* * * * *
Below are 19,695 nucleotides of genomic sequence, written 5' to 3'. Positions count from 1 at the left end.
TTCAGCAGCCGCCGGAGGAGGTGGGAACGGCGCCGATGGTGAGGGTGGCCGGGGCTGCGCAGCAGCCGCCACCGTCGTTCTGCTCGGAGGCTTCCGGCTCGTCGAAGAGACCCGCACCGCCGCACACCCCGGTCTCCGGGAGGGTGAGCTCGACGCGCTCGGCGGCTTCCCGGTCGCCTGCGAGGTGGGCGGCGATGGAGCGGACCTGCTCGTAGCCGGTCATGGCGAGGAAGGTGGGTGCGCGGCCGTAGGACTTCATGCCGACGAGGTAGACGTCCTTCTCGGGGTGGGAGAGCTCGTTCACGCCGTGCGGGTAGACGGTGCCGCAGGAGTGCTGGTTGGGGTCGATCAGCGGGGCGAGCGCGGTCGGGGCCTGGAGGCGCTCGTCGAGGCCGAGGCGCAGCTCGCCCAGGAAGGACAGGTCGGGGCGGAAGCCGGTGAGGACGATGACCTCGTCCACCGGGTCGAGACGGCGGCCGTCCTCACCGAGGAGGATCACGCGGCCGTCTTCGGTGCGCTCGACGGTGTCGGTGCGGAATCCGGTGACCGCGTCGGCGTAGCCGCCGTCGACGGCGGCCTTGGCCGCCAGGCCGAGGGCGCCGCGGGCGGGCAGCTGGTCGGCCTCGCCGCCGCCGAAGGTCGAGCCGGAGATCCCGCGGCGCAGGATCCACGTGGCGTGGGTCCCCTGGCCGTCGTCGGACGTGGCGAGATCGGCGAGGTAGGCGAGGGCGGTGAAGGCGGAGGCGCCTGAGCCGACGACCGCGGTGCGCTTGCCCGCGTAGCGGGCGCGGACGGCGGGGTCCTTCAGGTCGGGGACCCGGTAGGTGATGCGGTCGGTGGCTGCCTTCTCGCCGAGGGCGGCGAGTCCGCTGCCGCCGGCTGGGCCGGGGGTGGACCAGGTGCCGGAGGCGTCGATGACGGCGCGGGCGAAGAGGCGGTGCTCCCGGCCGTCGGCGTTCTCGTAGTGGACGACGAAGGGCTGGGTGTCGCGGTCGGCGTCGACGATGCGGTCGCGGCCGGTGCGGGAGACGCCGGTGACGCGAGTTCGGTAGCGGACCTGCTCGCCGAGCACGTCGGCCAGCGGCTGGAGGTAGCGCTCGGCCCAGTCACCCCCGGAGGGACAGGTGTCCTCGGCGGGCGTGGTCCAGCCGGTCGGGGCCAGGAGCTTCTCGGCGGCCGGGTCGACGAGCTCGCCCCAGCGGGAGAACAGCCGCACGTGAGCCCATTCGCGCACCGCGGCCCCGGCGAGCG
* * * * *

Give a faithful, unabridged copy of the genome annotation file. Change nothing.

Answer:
Below are 19,695 nucleotides of genomic sequence, written 5' to 3'. Positions count from 1 at the left end.
TTCAGCAGCCGCCGGAGGAGGTGGGAACGGCGCCGATGGTGAGGGTGGCCGGGGCTGCGCAGCAGCCGCCACCGTCGTTCTGCTCGGAGGCTTCCGGCTCGTCGAAGAGACCCGCACCGCCGCACACCCCGGTCTCCGGGAGGGTGAGCTCGACGCGCTCGGCGGCTTCCCGGTCGCCTGCGAGGTGGGCGGCGATGGAGCGGACCTGCTCGTAGCCGGTCATGGCGAGGAAGGTGGGTGCGCGGCCGTAGGACTTCATGCCGACGAGGTAGACGTCCTTCTCGGGGTGGGAGAGCTCGTTCACGCCGTGCGGGTAGACGGTGCCGCAGGAGTGCTGGTTGGGGTCGATCAGCGGGGCGAGCGCGGTCGGGGCCTGGAGGCGCTCGTCGAGGCCGAGGCGCAGCTCGCCCAGGAAGGACAGGTCGGGGCGGAAGCCGGTGAGGACGATGACCTCGTCCACCGGGTCGAGACGGCGGCCGTCCTCACCGAGGAGGATCACGCGGCCGTCTTCGGTGCGCTCGACGGTGTCGGTGCGGAATCCGGTGACCGCGTCGGCGTAGCCGCCGTCGACGGCGGCCTTGGCCGCCAGGCCGAGGGCGCCGCGGGCGGGCAGCTGGTCGGCCTCGCCGCCGCCGAAGGTCGAGCCGGAGATCCCGCGGCGCAGGATCCACGTGGCGTGGGTCCCCTGGCCGTCGTCGGACGTGGCGAGATCGGCGAGGTAGGCGAGGGCGGTGAAGGCGGAGGCGCCTGAGCCGACGACCGCGGTGCGCTTGCCCGCGTAGCGGGCGCGGACGGCGGGGTCCTTCAGGTCGGGGACCCGGTAGGTGATGCGGTCGGTGGCTGCCTTCTCGCCGAGGGCGGCGAGTCCGCTGCCGCCGGCTGGGCCGGGGGTGGACCAGGTGCCGGAGGCGTCGATGACGGCGCGGGCGAAGAGGCGGTGCTCCCGGCCGTCGGCGTTCTCGTAGTGGACGACGAAGGGCTGGGTGTCGCGGTCGGCGTCGACGATGCGGTCGCGGCCGGTGCGGGAGACGCCGGTGACGCGAGTTCGGTAGCGGACCTGCTCGCCGAGCACGTCGGCCAGCGGCTGGAGGTAGCGCTCGGCCCAGTCACCCCCGGAGGGACAGGTGTCCTCGGCGGGCGTGGTCCAGCCGGTCGGGGCCAGGAGCTTCTCGGCGGCCGGGTCGACGAGCTCGCCCCAGCGGGAGAACAGCCGCACGTGAGCCCATTCGCGCACCGCGGCCCCGGCGAGCG